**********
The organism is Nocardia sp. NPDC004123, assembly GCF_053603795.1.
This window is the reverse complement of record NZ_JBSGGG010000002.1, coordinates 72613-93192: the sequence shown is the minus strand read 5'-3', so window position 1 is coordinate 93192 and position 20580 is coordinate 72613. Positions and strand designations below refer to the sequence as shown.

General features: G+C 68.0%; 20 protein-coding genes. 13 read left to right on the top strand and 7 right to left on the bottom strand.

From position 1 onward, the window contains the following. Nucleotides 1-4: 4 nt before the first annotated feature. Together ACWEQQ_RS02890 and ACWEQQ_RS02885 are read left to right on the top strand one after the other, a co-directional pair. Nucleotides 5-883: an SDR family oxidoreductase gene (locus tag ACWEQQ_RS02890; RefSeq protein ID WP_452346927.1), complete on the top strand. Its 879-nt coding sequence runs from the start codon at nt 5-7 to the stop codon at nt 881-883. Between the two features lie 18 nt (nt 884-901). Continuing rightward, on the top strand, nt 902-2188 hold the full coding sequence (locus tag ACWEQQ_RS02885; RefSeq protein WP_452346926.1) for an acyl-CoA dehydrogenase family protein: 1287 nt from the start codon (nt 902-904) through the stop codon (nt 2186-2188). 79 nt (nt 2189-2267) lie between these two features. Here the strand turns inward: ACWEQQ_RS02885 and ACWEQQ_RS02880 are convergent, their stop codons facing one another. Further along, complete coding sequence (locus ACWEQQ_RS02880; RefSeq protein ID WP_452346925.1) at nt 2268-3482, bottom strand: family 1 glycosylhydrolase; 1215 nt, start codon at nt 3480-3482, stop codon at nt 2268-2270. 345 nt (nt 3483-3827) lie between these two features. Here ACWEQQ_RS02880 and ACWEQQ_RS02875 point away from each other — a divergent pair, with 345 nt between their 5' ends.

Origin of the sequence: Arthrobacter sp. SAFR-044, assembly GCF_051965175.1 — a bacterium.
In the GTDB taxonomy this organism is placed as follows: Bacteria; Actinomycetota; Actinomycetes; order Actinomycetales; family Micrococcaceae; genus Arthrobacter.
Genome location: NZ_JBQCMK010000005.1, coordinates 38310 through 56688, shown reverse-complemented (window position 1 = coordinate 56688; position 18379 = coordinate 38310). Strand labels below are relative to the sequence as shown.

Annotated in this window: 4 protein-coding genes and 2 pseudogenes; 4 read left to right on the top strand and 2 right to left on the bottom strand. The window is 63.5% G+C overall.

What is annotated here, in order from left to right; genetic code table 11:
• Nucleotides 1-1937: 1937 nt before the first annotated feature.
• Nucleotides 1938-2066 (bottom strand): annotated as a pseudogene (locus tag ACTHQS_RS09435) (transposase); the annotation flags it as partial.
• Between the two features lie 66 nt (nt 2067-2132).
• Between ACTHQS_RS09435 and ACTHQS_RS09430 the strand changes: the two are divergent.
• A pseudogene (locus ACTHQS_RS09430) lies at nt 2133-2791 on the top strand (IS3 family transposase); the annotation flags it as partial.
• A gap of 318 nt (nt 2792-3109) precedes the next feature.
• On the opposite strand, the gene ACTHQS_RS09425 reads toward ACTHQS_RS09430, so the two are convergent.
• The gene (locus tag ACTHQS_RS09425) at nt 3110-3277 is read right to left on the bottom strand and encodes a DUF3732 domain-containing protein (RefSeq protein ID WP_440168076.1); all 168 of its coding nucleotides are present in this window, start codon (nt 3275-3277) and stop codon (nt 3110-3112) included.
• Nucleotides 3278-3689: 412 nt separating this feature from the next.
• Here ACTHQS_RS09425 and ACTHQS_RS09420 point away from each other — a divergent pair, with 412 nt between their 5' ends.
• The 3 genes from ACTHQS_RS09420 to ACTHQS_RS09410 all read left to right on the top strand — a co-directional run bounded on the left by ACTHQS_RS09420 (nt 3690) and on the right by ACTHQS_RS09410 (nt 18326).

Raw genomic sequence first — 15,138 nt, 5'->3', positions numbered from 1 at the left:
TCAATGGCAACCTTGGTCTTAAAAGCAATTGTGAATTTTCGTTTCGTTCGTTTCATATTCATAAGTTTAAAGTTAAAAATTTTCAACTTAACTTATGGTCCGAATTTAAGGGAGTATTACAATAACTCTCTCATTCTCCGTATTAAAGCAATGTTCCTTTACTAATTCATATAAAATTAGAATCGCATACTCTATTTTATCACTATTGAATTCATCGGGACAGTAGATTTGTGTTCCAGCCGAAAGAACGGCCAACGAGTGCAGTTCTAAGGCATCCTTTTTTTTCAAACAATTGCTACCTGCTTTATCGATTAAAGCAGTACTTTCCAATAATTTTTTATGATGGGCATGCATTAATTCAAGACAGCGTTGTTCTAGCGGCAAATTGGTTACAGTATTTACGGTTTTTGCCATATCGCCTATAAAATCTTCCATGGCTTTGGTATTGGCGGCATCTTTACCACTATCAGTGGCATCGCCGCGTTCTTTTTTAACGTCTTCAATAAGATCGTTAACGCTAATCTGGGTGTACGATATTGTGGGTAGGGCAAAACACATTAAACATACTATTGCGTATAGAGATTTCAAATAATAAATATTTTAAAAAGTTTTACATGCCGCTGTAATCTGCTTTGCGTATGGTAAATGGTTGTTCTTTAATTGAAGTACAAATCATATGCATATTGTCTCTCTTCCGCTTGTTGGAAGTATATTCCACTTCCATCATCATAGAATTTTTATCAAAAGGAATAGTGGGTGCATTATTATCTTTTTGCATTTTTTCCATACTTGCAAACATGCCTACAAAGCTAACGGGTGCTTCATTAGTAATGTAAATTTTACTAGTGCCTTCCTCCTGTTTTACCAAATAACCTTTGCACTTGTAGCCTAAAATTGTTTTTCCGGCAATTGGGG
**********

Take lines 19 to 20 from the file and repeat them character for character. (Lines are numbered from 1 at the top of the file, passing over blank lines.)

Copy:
• Here ACTHQS_RS09425 and ACTHQS_RS09420 point away from each other — a divergent pair, with 412 nt between their 5' ends.
• The 3 genes from ACTHQS_RS09420 to ACTHQS_RS09410 all read left to right on the top strand — a co-directional run bounded on the left by ACTHQS_RS09420 (nt 3690) and on the right by ACTHQS_RS09410 (nt 18326).